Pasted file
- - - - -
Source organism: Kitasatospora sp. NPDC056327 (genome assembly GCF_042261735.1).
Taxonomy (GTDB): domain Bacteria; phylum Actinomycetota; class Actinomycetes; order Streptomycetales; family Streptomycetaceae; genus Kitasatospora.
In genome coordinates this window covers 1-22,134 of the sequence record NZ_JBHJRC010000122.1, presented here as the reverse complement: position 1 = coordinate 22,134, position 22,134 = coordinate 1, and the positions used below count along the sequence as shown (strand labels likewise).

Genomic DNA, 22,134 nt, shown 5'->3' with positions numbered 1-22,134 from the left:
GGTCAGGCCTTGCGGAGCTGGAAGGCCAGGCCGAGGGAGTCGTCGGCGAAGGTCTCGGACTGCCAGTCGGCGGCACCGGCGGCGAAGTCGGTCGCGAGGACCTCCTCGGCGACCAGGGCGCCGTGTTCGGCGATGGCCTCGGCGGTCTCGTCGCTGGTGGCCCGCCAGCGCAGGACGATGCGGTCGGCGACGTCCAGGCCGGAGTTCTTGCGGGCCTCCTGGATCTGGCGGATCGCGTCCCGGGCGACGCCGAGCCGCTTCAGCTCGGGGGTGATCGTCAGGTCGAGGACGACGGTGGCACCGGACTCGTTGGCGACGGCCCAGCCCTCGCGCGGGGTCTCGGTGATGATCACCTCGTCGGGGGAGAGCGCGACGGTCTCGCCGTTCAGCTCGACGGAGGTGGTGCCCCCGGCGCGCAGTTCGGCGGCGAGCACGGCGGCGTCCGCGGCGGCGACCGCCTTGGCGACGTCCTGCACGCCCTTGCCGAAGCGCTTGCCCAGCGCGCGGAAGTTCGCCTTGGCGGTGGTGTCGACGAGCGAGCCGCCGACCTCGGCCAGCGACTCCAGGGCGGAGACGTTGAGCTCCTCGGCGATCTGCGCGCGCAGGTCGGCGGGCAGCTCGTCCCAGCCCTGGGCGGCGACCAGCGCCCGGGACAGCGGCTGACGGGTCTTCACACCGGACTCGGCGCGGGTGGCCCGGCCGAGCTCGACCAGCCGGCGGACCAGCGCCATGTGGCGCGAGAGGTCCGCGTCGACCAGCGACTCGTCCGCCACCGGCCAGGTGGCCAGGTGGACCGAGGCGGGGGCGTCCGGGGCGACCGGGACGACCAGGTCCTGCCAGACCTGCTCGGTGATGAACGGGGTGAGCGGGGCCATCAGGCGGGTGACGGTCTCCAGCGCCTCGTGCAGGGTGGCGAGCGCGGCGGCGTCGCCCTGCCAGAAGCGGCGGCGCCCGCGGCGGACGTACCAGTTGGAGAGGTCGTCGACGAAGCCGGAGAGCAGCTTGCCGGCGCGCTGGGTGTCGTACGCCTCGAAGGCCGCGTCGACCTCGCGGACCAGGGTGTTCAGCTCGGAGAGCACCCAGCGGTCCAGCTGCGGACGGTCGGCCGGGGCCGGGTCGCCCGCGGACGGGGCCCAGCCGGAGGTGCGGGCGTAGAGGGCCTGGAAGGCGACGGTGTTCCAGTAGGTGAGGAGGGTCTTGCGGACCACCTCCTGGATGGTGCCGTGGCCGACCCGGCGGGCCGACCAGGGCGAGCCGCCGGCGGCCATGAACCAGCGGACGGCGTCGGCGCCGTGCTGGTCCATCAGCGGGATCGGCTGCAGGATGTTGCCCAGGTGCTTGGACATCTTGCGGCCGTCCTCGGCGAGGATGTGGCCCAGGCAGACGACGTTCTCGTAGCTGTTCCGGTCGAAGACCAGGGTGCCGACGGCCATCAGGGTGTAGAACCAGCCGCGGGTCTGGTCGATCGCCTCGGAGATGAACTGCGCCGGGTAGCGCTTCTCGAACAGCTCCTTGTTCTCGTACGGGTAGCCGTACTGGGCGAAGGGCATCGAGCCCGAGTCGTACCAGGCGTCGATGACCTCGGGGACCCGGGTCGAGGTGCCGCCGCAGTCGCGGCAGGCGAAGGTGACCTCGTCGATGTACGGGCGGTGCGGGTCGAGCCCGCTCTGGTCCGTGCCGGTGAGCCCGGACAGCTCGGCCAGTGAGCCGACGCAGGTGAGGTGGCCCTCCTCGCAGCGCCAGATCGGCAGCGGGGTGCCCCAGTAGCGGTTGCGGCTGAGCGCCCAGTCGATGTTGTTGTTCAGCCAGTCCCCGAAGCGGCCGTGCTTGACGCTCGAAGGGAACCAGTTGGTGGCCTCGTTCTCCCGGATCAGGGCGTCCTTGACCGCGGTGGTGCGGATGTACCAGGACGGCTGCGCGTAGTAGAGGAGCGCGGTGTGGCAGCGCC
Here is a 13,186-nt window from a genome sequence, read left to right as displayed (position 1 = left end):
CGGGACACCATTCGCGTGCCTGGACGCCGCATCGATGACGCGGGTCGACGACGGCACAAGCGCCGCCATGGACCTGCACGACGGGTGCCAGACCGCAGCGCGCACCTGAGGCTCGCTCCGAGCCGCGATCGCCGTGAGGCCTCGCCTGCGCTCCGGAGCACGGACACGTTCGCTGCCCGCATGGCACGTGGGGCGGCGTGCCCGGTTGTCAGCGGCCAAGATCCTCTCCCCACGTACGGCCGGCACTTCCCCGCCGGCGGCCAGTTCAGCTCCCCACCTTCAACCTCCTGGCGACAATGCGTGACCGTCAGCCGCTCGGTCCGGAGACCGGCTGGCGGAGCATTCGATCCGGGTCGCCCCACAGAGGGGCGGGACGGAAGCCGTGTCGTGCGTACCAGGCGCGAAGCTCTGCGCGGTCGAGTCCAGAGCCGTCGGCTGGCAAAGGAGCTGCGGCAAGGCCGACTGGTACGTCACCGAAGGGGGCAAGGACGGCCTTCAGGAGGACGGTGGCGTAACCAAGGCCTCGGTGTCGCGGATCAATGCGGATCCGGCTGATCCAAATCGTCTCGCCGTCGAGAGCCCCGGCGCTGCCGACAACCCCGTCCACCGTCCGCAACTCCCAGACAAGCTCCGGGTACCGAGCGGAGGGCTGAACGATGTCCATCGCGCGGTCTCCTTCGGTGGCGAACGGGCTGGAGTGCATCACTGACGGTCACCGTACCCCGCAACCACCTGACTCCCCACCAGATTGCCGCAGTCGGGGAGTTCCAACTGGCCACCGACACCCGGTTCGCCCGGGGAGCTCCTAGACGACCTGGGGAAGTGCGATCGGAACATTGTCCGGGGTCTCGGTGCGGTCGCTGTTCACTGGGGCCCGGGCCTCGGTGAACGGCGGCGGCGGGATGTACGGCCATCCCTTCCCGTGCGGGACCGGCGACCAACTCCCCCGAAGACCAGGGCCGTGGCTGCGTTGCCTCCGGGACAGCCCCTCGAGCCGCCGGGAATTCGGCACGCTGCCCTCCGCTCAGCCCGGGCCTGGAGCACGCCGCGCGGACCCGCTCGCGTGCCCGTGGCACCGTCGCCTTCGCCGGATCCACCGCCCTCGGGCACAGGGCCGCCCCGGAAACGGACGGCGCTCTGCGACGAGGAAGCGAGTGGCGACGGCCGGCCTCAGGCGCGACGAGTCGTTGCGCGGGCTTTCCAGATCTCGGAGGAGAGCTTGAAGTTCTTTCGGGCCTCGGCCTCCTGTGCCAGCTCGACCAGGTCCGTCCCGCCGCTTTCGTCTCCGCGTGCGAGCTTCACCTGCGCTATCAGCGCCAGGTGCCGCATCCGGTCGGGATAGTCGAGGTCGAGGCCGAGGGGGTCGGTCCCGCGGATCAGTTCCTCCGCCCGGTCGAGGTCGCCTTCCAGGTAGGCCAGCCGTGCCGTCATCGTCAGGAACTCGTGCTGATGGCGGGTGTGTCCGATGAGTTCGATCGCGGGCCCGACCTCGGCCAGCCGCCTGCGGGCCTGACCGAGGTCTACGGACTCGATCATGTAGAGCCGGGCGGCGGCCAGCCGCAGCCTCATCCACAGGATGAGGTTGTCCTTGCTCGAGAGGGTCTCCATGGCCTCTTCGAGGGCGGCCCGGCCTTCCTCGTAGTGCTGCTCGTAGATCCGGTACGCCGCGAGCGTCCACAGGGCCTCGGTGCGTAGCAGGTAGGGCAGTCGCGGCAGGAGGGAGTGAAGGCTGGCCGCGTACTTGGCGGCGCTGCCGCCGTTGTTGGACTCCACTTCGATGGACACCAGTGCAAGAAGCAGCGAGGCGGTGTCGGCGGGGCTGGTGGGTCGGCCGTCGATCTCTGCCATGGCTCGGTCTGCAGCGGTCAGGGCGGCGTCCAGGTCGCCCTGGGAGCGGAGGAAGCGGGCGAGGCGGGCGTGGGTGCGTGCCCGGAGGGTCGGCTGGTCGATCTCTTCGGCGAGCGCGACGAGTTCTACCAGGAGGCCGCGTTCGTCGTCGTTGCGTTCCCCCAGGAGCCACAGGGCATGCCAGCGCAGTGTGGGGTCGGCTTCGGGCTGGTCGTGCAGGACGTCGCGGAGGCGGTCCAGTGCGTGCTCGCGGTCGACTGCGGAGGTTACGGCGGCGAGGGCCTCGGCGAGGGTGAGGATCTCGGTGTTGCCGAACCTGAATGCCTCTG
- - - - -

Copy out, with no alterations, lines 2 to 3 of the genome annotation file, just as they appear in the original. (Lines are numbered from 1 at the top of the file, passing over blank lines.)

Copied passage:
Taxonomy (GTDB): domain Bacteria; phylum Actinomycetota; class Actinomycetes; order Streptomycetales; family Streptomycetaceae; genus Kitasatospora.
In genome coordinates this window covers 1-22,134 of the sequence record NZ_JBHJRC010000122.1, presented here as the reverse complement: position 1 = coordinate 22,134, position 22,134 = coordinate 1, and the positions used below count along the sequence as shown (strand labels likewise).